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Latter-day Vikings: Gaels in the Northern Isles in the 16th Century
Andrew Jennings

Journal of the North Atlantic, Special Volume 4 (2013): 35–42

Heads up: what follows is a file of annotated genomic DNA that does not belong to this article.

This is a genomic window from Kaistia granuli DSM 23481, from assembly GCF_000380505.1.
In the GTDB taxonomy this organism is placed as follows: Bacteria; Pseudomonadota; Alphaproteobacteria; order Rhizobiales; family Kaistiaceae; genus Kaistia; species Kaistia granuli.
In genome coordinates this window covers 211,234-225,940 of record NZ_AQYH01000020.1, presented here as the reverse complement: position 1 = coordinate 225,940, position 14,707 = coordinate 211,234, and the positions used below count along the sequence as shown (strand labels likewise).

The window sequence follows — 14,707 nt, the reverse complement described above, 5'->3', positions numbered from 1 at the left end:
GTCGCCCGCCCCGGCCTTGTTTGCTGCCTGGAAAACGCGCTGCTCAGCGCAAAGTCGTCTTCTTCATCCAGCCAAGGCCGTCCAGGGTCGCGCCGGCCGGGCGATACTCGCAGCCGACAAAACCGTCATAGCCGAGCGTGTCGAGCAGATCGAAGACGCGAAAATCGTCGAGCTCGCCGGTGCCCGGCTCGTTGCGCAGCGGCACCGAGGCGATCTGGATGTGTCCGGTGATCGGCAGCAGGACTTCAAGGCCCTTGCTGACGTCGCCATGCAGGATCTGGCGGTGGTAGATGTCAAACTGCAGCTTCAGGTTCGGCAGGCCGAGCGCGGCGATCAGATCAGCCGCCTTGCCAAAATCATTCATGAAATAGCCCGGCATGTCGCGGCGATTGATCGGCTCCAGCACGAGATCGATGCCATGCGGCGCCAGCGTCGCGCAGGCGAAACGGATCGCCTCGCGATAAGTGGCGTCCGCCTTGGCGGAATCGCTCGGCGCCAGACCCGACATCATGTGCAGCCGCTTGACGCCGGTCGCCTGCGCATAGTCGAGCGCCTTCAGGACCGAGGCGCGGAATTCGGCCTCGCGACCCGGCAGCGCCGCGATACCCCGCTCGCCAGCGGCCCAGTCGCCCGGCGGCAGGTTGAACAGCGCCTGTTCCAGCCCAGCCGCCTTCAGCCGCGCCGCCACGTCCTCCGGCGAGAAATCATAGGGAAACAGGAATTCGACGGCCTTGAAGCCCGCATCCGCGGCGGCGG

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A. Jennings 2013 Journal of the North Atlantic Special Volume 4 35 There had been some contact between the Northern and Western Isles of Scotland (Fig. 1) in the century before the focus of this paper. In the later 16th century, the enigmatic Jo Ben related a tradition from Westray in Orkney: “In times past the farmers living here, going out to fight cum hybernibus, the Lewismen, in the vernacular, and turning and fleeing the invaders all perished together. One man, nevertheless, fought more bravely and fiercely after the others were slain; having his hamstrings cut, he, however, was brought to his knees, when still engaged in the contest.” (Barry 1805:437) The Rev. John Armit in the 1830s, in his description of Westray in the New Statistical Account, shows that a tradition about this mighty warrior was still alive in his day. He reports that the legless hero supported his back against a huge rock, “to this day called the Highlandman’s hammer, he did no little execution about him, until, overpowered by numbers, he was Latter-day Vikings: Gaels in the Northern Isles in the 16th Century Andrew Jennings* Abstract - The Northern and Western Isles of Scotland were closely connected during the Norse period. Both were part of the Kingdom of Norway and the Archbishopric of Nidaros, and indeed, for extensive periods, all these islands were ruled by Jarls of Orkney, such as Sigurðr the Stout and Þorfinnr the Mighty. The situation changed with the hand-over of the Hebrides to Scotland in the Treaty of Perth of 1266. The Hebrides were annexed to the Scottish realm, while the Northern Isles remained Norwegian. A cultural and political wedge was driven between the island groups, and connections between the two areas become much harder to identify in the record. However, connections there were, usually, but not always, in the form of violent raids waged against the Northern Isles. The modern folklore of both Orkney and Shetland still contains references to raids by Lewismen. A Lewis Scord (hill pass), where Lewis raiders were slaughtered and buried, can still be identified by locals at Scousburgh in Shetland today. In this paper, I have taken folklore seriously as an historical source. Folklore can be problematical as it is notoriously difficult material. It also raises justified suspicions in the minds of the critically schooled historian. However, there is an ulterior purpose: because in this case elements of folklore can be traced back to actual, recorded events, I wished to show that folklore should not be dismissed out of hand, especially where oral tradition is strong and other sources in short supply. The paper provides a small demonstration of the value of folklore, but it also shows how changes in folklore and errors in the transmission of the story can be traced through time. This paper focuses on the ramifications of a hitherto unremarked marriage between two of the most powerful figures in 16th-century Orkney and Lewis: Lady Barbara Stewart, widow of James Sinclair of Brecks, and Ruaraidh Mac Leod, Chief of the Sìol Torcail and Baron of Lewis. The reality of Scottish historiography is that scholars of the Northern Isles and the Hebrides have not always been aware of the history of each other’s islands. So perhaps it is not surprising that this marriage has effectively slipped under the historians’ radar. However, it could provide hitherto unrecognized evidence of intimate elite contact between Northern and Western Isles in the mid-16th century and a possible attempt to extend MacLeod Lordship to Orkney and Shetland. Across the Sólundarhaf: Connections between Scotland and the Nordic World Selected Papers from the Inaugural St. Magnus Conference 2011 Journal of the North Atlantic *Centre for Nordic Studies, NAFC Marine Centre, Port Arthur, Scalloway, Shetland, ZE1 0UN; Andrew.jennings@nafc. uhi.ac.uk. 2013 Special Volume 4:35–42 Figure 1. Places mentioned in the text. A. Jennings 2013 Journal of the North Atlantic Special Volume 4 36 forced with violence against the rock and slain.” (Armit 1834–1845:122). He would have made an ideal partner for the famous Lilliard who, before being killed at the Battle of Ancrum in 1545, fought upon her stumps (Groome 1882:49)! The Rev. Armit (1834–1845:126) also adds that after the battle on Westray, the slain: “seem to have been collected into two spots, the one separated from the other by a distance of 30 or 40 yards,, where graves in each spot are seen huddled close together, and covered over with earth and stone. These spots are, to this day, known by the name of the bloody Tuacks, and it is not improbable that the one contains the ashes of the brave who fell in the common cause, and the other those of the vanquished foe.” Both the Highlandman’s Hammer and the Bloody Tuacks still appear on the 1:25000 OS map. Appropriately, the dialect word tuack comes from Old Norse þúfa meaning a “mound” (Jakobsen 1928:977). It is likely that here we have the attachment of the Lewismen tradition to a couple of early prehistoric burial mounds (RCAHMS Canmore 2011). The traditions from Westray must surely relate to the historical devastation wrought on Orkney by the forces of Alexander, Lord of the Isles and Earl of Ross in 1460 and 1461. These were on a large scale. They included forces from throughout the Hebrides and probably Ireland. Alexander was arguably the most powerful magnate in his time in Scotland, with considerable forces. The Bishop of Orkney described the devastating attacks thus in a letter of June the 28th, 1461 to King Christian of Denmark: “The foresaid caterans and men of Sodor and Ireland and others in the foresaid month of June entered in great numbers with their fleets and boats in warlike manner the said earldom of Orkney and burned your lands, towns, houses, and buildings to the ground and most cruelly destroyed your people of both sexes and all ages with the sword and carried away with them their goods, animals, plenishings, jewels, money, and everything they could for their own use, leaving little or nothing unless the burnt soil of the ground empty and useless.” (Clouston 1914:54) This description could have been transcribed from a monastic account of a Viking raid 500 years earlier. Lewismen also appear in Shetlandic folklore. In 1774, the Rev. George Low paid a visit to the island of Foula, where he collected folklore material and rescued some invaluable fragments of the Norn language from extinction. While he was enjoying the hospitality of the islanders, he heard stories, similar to those he knew from Orkney, about raids on Foula carried out by wild Lewismen: “Tradition says the Lewis-men in their plundering parties thro’ the isles landed here, and after pillaging Foula burnt the wood, lest it should be a shelter to the natives in future times. In Orkney we have many like traditions, true or false is hard to determine; however, it is certain the Western Highlanders did often make summer trips to these isles, and seldom returned empty handed. What further confirms this Foula tradition is, the old people here told me they, viz. the Lewis-men, went thence to the Ness of Schetland where members of them were killed, and I have the best information from Mr. Bruce of Sumburgh, that on his estate the sand often blows off and discovers heaps of bones, all thrown indiscriminately together, and to this day called Lewis-men’s grave.” (Low 1879:103) We can safely exonerate the Lewismen from Foula’s deforestation. Wood burning is a folk motif that occurs in other areas with a distinct lack of trees or with bogs full of tree roots. For example, Laurence Williamson of Mid Yell told how, after the Vikings, or Danes as he called them, had settled Fetlar, the woods were “burned by warring tribes to hinder each other” (Johnson 1971:143). Writing a few decades after George Low in 1822, Samuel Hibbert provided further information about the Lewismen: “… the natives of Lewis gratified their animosity by annually visiting this province for the sake of plunder. Upon landing in Shetland, they are said to have constructed some sort of inclosures on the steep banks of the coast, for the purpose of holding cattle and other plunder, preparatory for embarkation. Two fortresses well adapted for this purpose, appear on the south shores of Dunrossness; but at the Ness of Skeld, in the parish of Sandsting, there is the vestige of an enclosure to be seen, which is distinctly ascribed to these marauders. The Lewismen are affirmed to have had many battles with the Shetlanders, the last of which was with one of the Sinclairs of Brow, who is said to have marshalled the men of Dunrossness in goodly array on the plains of Sumburgh, and to have resolutely opposed the landing of the Highlanders. A severe engagement ensued, of which no particulars are handed down, except it had so sanguine a character, as perhaps A. Jennings 2013 Journal of the North Atlantic Special Volume 4 37 to have rivalled the best got-up skirmish of the times ... Not a Lewisman is said to have returned, who might report the fate of his companions. The Highlanders were rudely buried on the Links of Sumburgh, and tumuli of sand raised on their remains. Several of these, about half a century ago, were removed during the devastations of the blowing sand, when heaps of bones were discovered thrown indiscriminately together” (Hibbert 1931:93; Fig. 2) Hibbert does not merely copy Low, although he had clearly read him. Intriguingly, according to Hibbert, Shetlanders—just like the Orcadians as seen above—were attributing the building of archaeological structures to the Lewismen. Again the Lewismen have donned a folkloristic mantle. This story is reminiscent of the tradition, which occurs throughout Scotland, of attributing the building of forts, brochs, and crannogs to the Danes. It is unlikely that raiders would have had time to build an enclosure on the Ness of Skeld to hold their stolen cattle, although they might have used a pre-existing one. Hibbert also reports that the last battle was with a Sinclair of Brow and it is here, as we will see, that we leave folklore and enter history. It must also be clear that one feature the Shetland and Orkney traditions have in common, perhaps not surprisingly, is that, in these affrays, victory always goes to the Northern Islanders and the Westerners are justly slaughtered. Of course, it is possible there were occasions when this occurred; however, the earliest extant version of the tradition surrounding the Sumburgh affair records completely the opposite outcome. This earlier account was discovered by pioneering Shetland antiquary Gilbert Goudie in a curious manuscript in the Advocate’s Library in Edinburgh, which he published in an article in the Proceedings of the Society of Antiquaries of Scotland in 1890 (Goudie 1890–1891:34–35). The manuscript was a description of the parish of Dunrossness by the Rev. James Kay, Minister there from 1682 to 1716. Kay evidently had access to a great deal more detail about the affair than survived a century later, when Hibbert was collecting his material, and clearly Hibbert did not have access to Kay’s manuscript. According to the Rev. Kay: "I can hear of no Battels fought in this place [Dunrossness]; only here (as in other places) they have not wanted Feuds, which have occasioned some skirmishes. One in the reign of Queen Mary between Oliver Sinclair of Brow in this parish and Hutchen of the Lews, the occasion whereof was this. William of the Lews having married an Heretrix in this Countrey, Oliver Sinclair being Fowd or Governor of the Country, feared lest William of the Lews, being a great man, should possibly have opposed him; therefore he concluded to make him away, to which he was not a little instigated by his wife. And because he could not avowedly effectuate his murderous design, he resolves at length upon this expedient, that he would go, and, in show of friendship, visit him, which done, under pretext of intimate Comradship, he would exchange pages with him. In the meantime he had conduced his page, thus exchanged, to kill him, which he did that same night. In revenge of whose death Hutchen of the Lews, brother to the deceased William, made several inroads into this Country; but his people here having advertisement given them by some of the inhabitants of the Fair Isle whom they had conduced to that purpose, for the first two attempts he prevailed not. But the third time he overtook the Fair Isle boat before she landed and put the boatmen to the edge of the sword. Which done, he landed at Gairth Banks without opposition, and made a great slaughter, especially about Figure 2. Quendale Beach, Dunrossness. A. Jennings 2013 Journal of the North Atlantic Special Volume 4 38 Quendale, a quarter of a mile from Brow, where in one morning fell above sixty souls. But Oliver himself fled to Soumburghhead, where being hotly pursued he leapt over, but eventually falling upon a bit of green in the clift of a rock, he escaped without more prejudice but the loss of an eye, and Hutchen is by Queen Mary commanded back." It is unclear where the Rev. Kay got his material, but it makes fascinating reading, with all the elements of a short Icelandic þáttr—jealousy, problematic females, murder most foul, revenge, and violence. Unfortunately, the Shetlanders seem to have been worsted in the skirmish. Goudie felt that the story was likely to “approximate to accuracy”, although it was not corroborated by any records that he was aware of. Goudie’s instincts were correct because documents have subsequently been published which support them. These documents, although lacking some details, corroborate Kay’s story. They show that there was a William of Lewis who was murdered in Shetland by the Foud (Governor) Olaf Sinclair and that a certain Hugh carried out attacks on Shetland, leading to the death of Olaf’s son. On 20 November 1544, a respite, or postponement of sentence, was issued at Stirling to Olaf Sinclair and five others, including his son Henry, and his uncles Magnus and Laurence, for the slaughter of William Lowis and his three servants in the previous year: “respite to Olaif Sinclare in Yetland, Henry Sinclare there, Maunis Sinclare there, Laurence Sinclare there, Henry Mowat there ,and David Sinclare there, for the slauchter of William Lowis and his three servants, committed in Yetland.” (Ballantyne and Smith 1999:53) This reprieve was followed by a further three respites, including one in 1564, where Olaf is given respite for: “the slaughter of William Lewis, William Makmaister, Nichol Donaldsoun and their complices, killed under silence of night in Yetland in June or thereabouts 1543, and for fireraising against them in manner of hamesucken of old enmity and forethought felony.” (Ballantyne and Smith 1999:53) Hamesucken means the invasion of a person in his dwelling house (DSL 2012). It appears that these Lewismen, perhaps asleep, were attacked in their house at night, and that the house was burned. They appear to have been domiciled in Shetland. Unfortunately for them, they had powerful enemies. Their murderers were amongst the most powerful men in Shetland, Olaf Sinclair, and his two uncles Magnus and Laurence Sinclair of Houss in Burra. Such illegal violence seems to be out of character for Olaf. To have acted in this way, he must have felt severely threatened. There are many details missing about this affair: for example, what were the Lewismen doing staying in a house in Shetland, where did the murder take place, and who exactly was William Lewis? It is likely that the murder was committed in the south of Shetland since the reprisals seem to have occurred there. The heart of Olaf Sinclair’s estates were in South Havera, where there is the place-name Sinclair’s Stove, and Brow in Dunrossness, which has disappeared beneath the sands. Houss in Burra is also in the south. The Rev. Kay relates that William’s brother was Hutchen of the Lewis, and that he attacked Shetland in revenge for his brother’s murder. Ballantyne and Smith (1999:71) have identified Hutchen with the Hugh Breif who received a remission in 1556 for earlier violent activities in the Northern Isles and elsewhere. Hugh and Hutchen are both anglicized versions of the Gaelic name Uisdean, itself a form of the Old Norse name Eysteinn. He is not described as William’s brother in the document, but there is no reason to doubt that this was the case. Hugh’s activities are described thus: “Remission to Hugh Breif in Trouternes, for the burning and destruction of corn houses and goods within the bounds of Yeitland, Orknay or other parts of the kingdom; and for the slaughter of the deceased Henry Sinclare, son of Ola Sinclare, ‘lie fowde’ of Yeitland; and for all other treasons, homicides, depredations, rapine, and spoliation committed by him.” (Ballantyne and Smith 1999:71) Henry Sinclair had been one of the slaughterers of William Lewis, so revenge could have been a motive. Presumably, the slaughter of 60 souls at Quendale was one of the “depredations”. However, there is likely to have been more to the affair. Hugh was a fascinating figure and is known from other sources. He was the chief of Clan Morrison and the hereditary breitheamh or lawman of the Sìol Torcail Lordship of Lewis, which encompassed both sides of the north Minch basin (Fig. 3; Thomas 1876–1878:506). He had a checkered relationship with the powerful chief of Sìol Torcail, Ruairidh MacLeod, having confessed on his deathbed in 1566 to having adulterously fathered Torquil Connonach on Ruairidh’s first wife, or, as his confession says “having carnale copulation with her” (Thomas 1876–1878:512). Accusations of this affair led to Ruairidh repudiating his first wife, who then departed to live with his nephew. In 1541, he subsequently married Barbara Stewart, one of the A. Jennings 2013 Journal of the North Atlantic Special Volume 4 39 leading figures in Orkney and Shetland, creating a specific, elite connection between the Northern and Western Isles, which is the crux of this story. Ambitious Gaelic chiefs desired to take wives who furthered their political ambitions. It is not coincidental that in 1543, two years after this marriage, which created a clear connection between Northern and Western Isles, Lewismen were murdered in Shetland. The Lewismen are likely to have been there at Barbara and Ruairidh’s behest, pursuing their claims to the skat (tax) of Shetland. William and servants were probably staying on one of their Shetland estates. Barbara Stewart was the sister-in-law of Margaret Tudor, the mother of James V of Scotland, and a powerful heretrix, having been married to the very independent-minded James Sinclair of Brecks. He had been the most domineering and energetic figure in both Orkney and Shetland from the 1520s until his death in 1536. He was criticized in a complaint sent by his cousin William, Lord Sinclair, to King and Lords of Council for acting, “as he war ane king in thai parties” (Ballantyne and Smith 1999:38). His brother was Edward Sinclair of Strom, Foud of Shetland in the 1530s. In 1535, Barbara, along with her husband James, had been given a feu charter by King James V, the first such in Orkney, to the islands of Sanday and Stronsay, and the holms of Auskerry, Papa Stronsay, and Rymstay, which might be North Ronaldsay (Clouston 1914:219–220). In 1539, she received a grant in her own name to her dead husband’s estate (Livingstone 1966). Her Orcadian lands were extensive, and she added to them throughout her life. In 1550, she gained a 19- year lease to Burray, Flotta, and Swona (Clouston 1914:243), giving her control of most of the islands on the eastern side of Orkney. Barbara had interests in Shetland, in which she followed her husband. James Sinclair of Brecks believed he had the right to collect rents from the extensive Shetland estate of his great uncle, the late Sir David Sinclair of Sumburgh. Thomson has suggested that James and his brother Edward completely laid waste the islands in 1524 in reprisal for Margaret Hepburn, Lady Sinclair (widow of James’ uncle, the late lord Henry Sinclair and another powerful heretrix) having obtained Sir David’s estate as a gift of bastardy from the Crown (Thomson 1987:136). Despite, or perhaps because of, his violent ways, James Sinclair was officially installed in 1535 as the tacksman, or lessee, for the Earldom, allowing him to collect the rents and skat from Shetland, as well as Orkney. After his death, Barbara Stewart seems to have tried to continue the tradition, although the tack and the right to collect the dues had returned to Margaret Hepburn, Lady Sinclair. In 1537, Barbara and 12 others were ordered to appear before the Council: “for art and part the stouthrief (theft carried out with force) and detention from Margaret, Lady Sinclare, of her rents of her lands and lordship of Scheitland, and for art and part of stouthrief from the tenants and inhabitants of the lordships of Scheitland and Orknay.” (Ballantyne and Smith 1999:40). Thomson has pointed out that the commodities recorded—marts, hides, swine, sheep, Figure 3. The Maritime locus of the Sìol Torcail. meal, butter, oil and A. Jennings 2013 Journal of the North Atlantic Special Volume 4 40 the Isles, acquired the extensive lands of Garmoran in 1346 and Ross in 1436 in the same way (Grant 1988:129). The Sìol Torcail were also no strangers to acquiring territory through marriage to an heiress. According to genealogical tradition, the MacLeods had acquired Lewis itself through marriage to a Nicolson heiress (Sellar 1997–1998). The couple remained married until Barbara’s death. They had a son, Torcail Oighre (Torquil the Heir), who would have become Chief of the Sìol Torcail if he had not drowned in the Minch in 1566, causing the struggles that ultimately led to the extirpation of the Lewis MacLeods. I would suggest that Olaf Sinclair and others would have felt threatened by this marriage. Barbara now had the support of Ruaraidh in pursuing her claims to the skat and the tack. One can imagine that for Olaf, the fact that Barbara, as relict of Sir James of Brecks, was imposing herself upon Shetland was bad enough, but any involvement of the warlike Gael Ruairidh MacLeod and his henchmen would have been a step too far. Of course, the Shetlanders would not know, and would not have cared in the least, that the MacLeods claimed to share the same Norse ethnic origin as themselves. According to the 17th century genealogy written by Duald Mac Firbis, the eponymous Leod was supposedly descended from “Helga of the beautiful hair, daughter of Harald, son of Ivar the Old, king of Norway” (Matheson 1981:78) If we view the presence of William Lewis in Shetland as a consequence of Barbara and Ruairidh’s attempts to support their ambitions there, it is hard not to see Hugh’s activities, perhaps in his role as breitheamh (law man) of the Sìol Torcail Lordship, as a chastizing reprisal on the Shetlanders for trying to thwart these very ambitions. From the Gaelic perspective, the breitheamh was expected to enforce the chief’s rights. Despite cuckolding Ruairidh, he and Hugh were associated at the time. On 23 July 1551, Patrick Davidson was paid £10 by the king's treasurer to go to Lewis to charge “M’Cleude of the Lewis and Hucheon of the Lewis to come to my Lord Governor [Arran] at the aireat Inverness.” (Thomas 1876–1878:511) It was as a result of his non-appearance that the Letters of Fire and Sword were issued against Ruairidh, meaning that both these instruments could be used against him. The extensive nature of Barbara’s and Ruairidh’s ambitions in the Northern Isles is probably corroborated by this report on 30 July 1550 from the Dutchman M. d’Eecke to Queen Mary, Governor of the Netherlands contained in the Spanish State papers: “Madam: We have been informed from Flushing that the wild Irish have taken from the Scots the islands of Farahil and Hetland, malt—make it clear they were collecting the skat and rents of Shetland (Thomson 1987:140). Barbara was clearly disputing the loss of the tack by collecting the skat. She was upholding her rights as she saw them. Lady Barbara Stewart, relict of James Sinclair of Brecks, was an extremely formidable woman. In 1541, she became the second wife of Ruairidh MacLeod, a man perhaps even more independentminded and intractable than her previous husband. Although he was a peculiar catch, who was famous for his adulterous behavior, they made a formidably powerful team. Barbara may have met him while he was being transported to Edinburgh as a prisoner. He, along with many other Hebridean chieftains, had been taken into custody by James V in 1540, and was being conveyed by sea along the north coast to the capital. He had been involved in the ill-fated insurrection against the Crown in 1539, which ended with the death of Donald Gorm MacDonald of Sleat at Eilean Donan Castle in Kintail. Ruairidh was one of the most powerful men in the Hebrides: as chief of the Sìol Torcail, he effectively controlled the entire north Minch basin. In addition to Lewis, he controlled the lands of Waternish on Skye, Assynt, Eddrachillis, Coigach, and Gairloch on the western littoral. His marriage to Barbara must have found favor with King James because, on its taking place, his lands were erected into the free barony of Lewis (Roberts 1999:131). However, this did not stop Ruairidh taking part in the next big rebellion in the Hebrides in 1544, the year after the killing of William of Lewis in Shetland, when the tragic Donald Dubh, who, freed after 37 years in captivity, attempted to re-establish the Lordship of Isles. Ruairidh attended the Council of the Isles on 28 July 1545, one of the purposes of which was to appoint commissioners to treat with Henry VIII, the brother of Barbara’s sisterin- law, on behalf of Donald Dubh. Ruairidh was later pardoned for this act of treason. However, this did not stop him from continuing to act independently. Letters of Fire and Sword were issued in 1554 for his utter extermination, after he refused to attend a Parliament at Inverness. Barbara must have seen in Ruairidh a powerful, warlike man who could help her maintain her position in the Northern Isles. MacCoinnich (2007:23) shows he must have had a large retinue of 1300 men, as well as numerous war galleys. He was a worthy replacement for James Sinclair of Brecks. For Ruairidh, there was Barbara’s estate of Sanday and Stronsay, and, of course, the tack of Orkney and Shetland. As James Sinclair had no male heirs, Ruairidh, through marriage to Barbara, became the effective owner of these Orkney islands. Heiresses could transmit territory. The MacDonald, Lord of A. Jennings 2013 Journal of the North Atlantic Special Volume 4 41 tories, perhaps as a subsidiary lordship? The answer surely lies both in the manifest opposition mounted in Shetland by Olaf Sinclair and in the political situation in later 16thcentury Lewis. After the death of Ruairidh and Barbara’s son Torquil Oighre, there was civil war, and the island descended into complete chaos. Ruairidh found himself imprisoned in Stornoway castle by Torquil Connonach on a couple of occasions, once for a period of 4 years. The MacLeods were ultimately too involved in fighting over who should rule Lewis to think about Orkney and Shetland. In addition, at some point between 1566 and 1570, Barbara Stewart must have died, because Ruairidh married for a third time. However, if the ill-fated Torquil Oighre had not drowned in 1566, he would have inherited lands in Lewis and the Northern Isles, and close connections would have been maintained between Scotland’s Gaelic and Norse archipelagos. One might even have seen the permanent settlement of some Gaelic speaking Lewismen in Shetland. However, this was not to be. Literature Cited Armit, J. 1834–1845. Parish of Westray. Pp. 114–132, In the New Statistical Account of 1834–1845 vol.15. William Blackwood and Sons Publishers, Edinburgh and London, UK. Available online at http://stat-accscot. edina.ac.uk/link/1834-45/Orkney/Westray/. Accessed 26 October 2011. Ballantyne, J.H., and B. Smith. (Eds.). 1999. Shetland Documents 1195–1579. Shetland Islands Council and The Shetland Times Ltd Publishers, Lerwick, UK. 359 pp. Barry, G. 1805. History of the Orkney Islands. Archibald Constable and Company Publishers, Edinburgh, UK. 509 pp. Clouston, J. (Ed.). 1914. Records of the Earldom of Orkney 1299–1614 (Vol. VII). Scottish History Society Publishers, Edinburgh, UK. 515 pp. DSL = Dictionary of the Scots Language. 2012. Available online at http://www.dsl.ac.uk/. Accessed 3 August 2012. Donaldson, G. 1958. Shetland Life under Earl Patrick. Oliver and Boyd Publishers, Edinburgh and London, UK. 149 pp. Goudie, G. 1890–1891. Some forgotten incidents and personages in the local history of Shetland. Proceedings of the Society of Antiquaries of Scotland 25:30–63. Available online at http://ads.ahds.ac.uk/ catalogue/adsdata/arch-352-1/dissemination/pdf/ vol_025/25_030_068.pdf. Accessed 26 October 2011. Grant, A. 1988. Scotland's Celtic fringe. Pp. 118–141, In R.R. Davies (Ed.). The British Isles 1100–1500: Comparisons, Contrasts, and Connections. J. Donald Publishers, Edinburgh, UK. 159 pp. Groome, F.H. 1882. Ordnance Gazeteer of Scotland. T.C. Jack Publishers, Edinburgh, UK. 339 pp. Hibbert, S.A. 1931. A Description of the Shetland Islands. T. and J. Manson Publishers, Lerwick, UK. 334 pp. (fn. 7) and are practising piracy in those regions. They have already taken several herring-boats from this country, and we have since heard that the Scots are arming some ships, which will also harm our fishermen unless your Majesty's men-of-war see to it. It may well be that the Scots and Irish will join forces, for they are almost one people, and the inhabitants of the Hebrides and Orcades, though subjects of the crown of Scotland, often rebel and prey upon all comers.” (Tyler 1914: 135–149) Despite neither Barbara nor Ruairidh being mentioned by name, I would suggest they were involved. Gaels were often referred to as Irish, reflecting their cultural and linguistic identity. It is possible that they had seized Fair Isle, adding it to their territories. Barbara may have had some claim to the island, but, Ruairidh was perfectly capable of taking it as swordland. After all, he held the Hebridean island of Raasay, from the Bishop of the Isles, by the sword (Mac- Coinnich 2007:19). The report also supplies a likely reason why they would have wanted to hold Fair Isle. Any fishing boats sailing between Orkney and Shetland would have to run the gauntlet. The men of Lewis were no strangers to piracy. Low’s account of attacks on Foula should be taken into account here too. Control of Foula would have increased their effectiveness; perhaps there was a desire to control the fishing. MacCoinnich (2007:24) has argued that the Sìol Torcail controlled the fishing in the North Minch Basin; perhaps a similar process was at work here. It may also have been Ruairidh behind the attacks on Westray and Papa Westray, islands which did not belong to Barbara, recorded in the Books of Assumption, which list, for the newly reformed kirk, the income of church properties in Scotland in the first half of the 1560s. Here, it claims that the lands of the Orkney bishopric in Westray and Papa Westray “is lyand waist in hieland menis punisoun this last year” (Kirk 1995: 655) and further, that the parsonage of Westray Cross Kirk “is wastit be the Lewis men.” (Kirk 1995:666) Perhaps Ruaraidh was still considered a threat in 1576, when Robert Cheyne, in his grant of the island of Vaila, was required according to the Register of the Privy Seal: “to big ane hous and fortrice upoun the said islandis of Valay for sauftie thairof fra the heland men, perattis and utheris invasionis.” (Donaldson 1958:78) If Ruairidh MacLeod’s ambitions were as extensive as I have suggested in the Northern Isles, why did Sanday, Stronsay, and perhaps lands in Shetland not become permanent additions to MacLeod terriA. Jennings 2013 Journal of the North Atlantic Special Volume 4 42 Jakobsen, J. 1928. Dictionary of the Norn Language in Shetland. 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Transactions of the Gaelic Society of Inverness 51:68–80. Roberts, J.L. 1999. Feuds, Forays, and Rebellions: History of the Highland Clans 1475–1625. Edinburgh University Press Publishers, Edinburgh, UK. 240 pp. Royal Commission on the Ancient and Historical Monuments of Scotland (RCAHMS) Canmore. 2011. Westray, the Bloody Tuacks. Available online at http://canmore.rcahms.gov.uk/en/site/2793/details/ westray+the+bloody+tuacks/. Accessed 3 August 2012 Sellar, W.D. 1997–1998. The ancestry of the MacLeods reconsidered. Transactions of the Gaelic Society of Inverness 55:233–258. Thomas, C. 1876–1878. Traditions of the Morrisons (Clan MacGhillemhuire), hereditary judges of Lewis. Proceedings of the Society of Antiquaries of Scotland 12:503–556. Available online at http://ads.ahds.ac.uk/ catalogue/adsdata/arch-352-1/dissemination/pdf/ vol_012/12_503_556.pdf. Accessed 23 October 2011. Thomson, W P. 1987. History of Orkney. The Mercat Press Publishers, Edinburgh, UK. 321 pp. Tyler, R. (Ed.). 1914. Calendar of State Papers - Spain Volume 10: 1550–1552. 650 pp. Available online at http://www.british-history.ac.uk/report. aspx?compid=88408. Accessed 26 October 2011.